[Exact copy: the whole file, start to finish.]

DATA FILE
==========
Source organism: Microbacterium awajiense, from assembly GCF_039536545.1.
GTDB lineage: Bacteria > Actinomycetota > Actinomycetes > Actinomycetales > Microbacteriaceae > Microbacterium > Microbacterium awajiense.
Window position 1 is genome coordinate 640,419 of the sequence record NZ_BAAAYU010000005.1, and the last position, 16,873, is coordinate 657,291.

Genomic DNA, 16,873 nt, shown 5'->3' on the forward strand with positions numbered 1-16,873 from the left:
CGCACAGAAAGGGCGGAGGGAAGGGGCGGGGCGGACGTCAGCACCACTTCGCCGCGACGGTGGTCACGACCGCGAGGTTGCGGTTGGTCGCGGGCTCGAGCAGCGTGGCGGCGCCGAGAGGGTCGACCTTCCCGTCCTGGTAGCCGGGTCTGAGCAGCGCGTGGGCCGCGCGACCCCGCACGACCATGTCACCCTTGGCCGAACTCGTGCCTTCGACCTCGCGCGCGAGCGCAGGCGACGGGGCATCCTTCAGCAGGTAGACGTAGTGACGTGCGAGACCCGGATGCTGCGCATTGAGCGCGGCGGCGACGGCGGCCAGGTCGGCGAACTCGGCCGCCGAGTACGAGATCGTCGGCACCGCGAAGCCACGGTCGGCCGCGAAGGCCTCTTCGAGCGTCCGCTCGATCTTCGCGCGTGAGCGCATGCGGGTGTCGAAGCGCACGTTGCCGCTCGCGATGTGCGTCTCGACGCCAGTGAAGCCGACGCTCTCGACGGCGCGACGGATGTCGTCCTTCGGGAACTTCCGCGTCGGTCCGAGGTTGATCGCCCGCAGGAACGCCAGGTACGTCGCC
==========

Source organism: Microbacterium awajiense, from assembly GCF_039536545.1.
GTDB lineage: Bacteria > Actinomycetota > Actinomycetes > Actinomycetales > Microbacteriaceae > Microbacterium > Microbacterium awajiense.
Window position 1 is genome coordinate 640,419 of the sequence record NZ_BAAAYU010000005.1, and the last position, 16,873, is coordinate 657,291.

Genomic DNA, 16,873 nt, shown 5'->3' on the forward strand with positions numbered 1-16,873 from the left:
CGCACAGAAAGGGCGGAGGGAAGGGGCGGGGCGGACGTCAGCACCACTTCGCCGCGACGGTGGTCACGACCGCGAGGTTGCGGTTGGTCGCGGGCTCGAGCAGCGTGGCGGCGCCGAGAGGGTCGACCTTCCCGTCCTGGTAGCCGGGTCTGAGCAGCGCGTGGGCCGCGCGACCCCGCACGACCATGTCACCCTTGGCCGAACTCGTGCCTTCGACCTCGCGCGCGAGCGCAGGCGACGGGGCATCCTTCAGCAGGTAGACGTAGTGACGTGCGAGACCCGGATGCTGCGCATTGAGCGCGGCGGCGACGGCGGCCAGGTCGGCGAACTCGGCCGCCGAGTACGAGATCGTCGGCACCGCGAAGCCACGGTCGGCCGCGAAGGCCTCTTCGAGCGTCCGCTCGATCTTCGCGCGTGAGCGCATGCGGGTGTCGAAGCGCACGTTGCCGCTCGCGATGTGCGTCTCGACGCCAGTGAAGCCGACGCTCTCGACGGCGCGACGGATGTCGTCCTTCGGGAACTTCCGCGTCGGTCCGAGGTTGATCGCCCGCAGGAACGCCAGGTACGTCGCC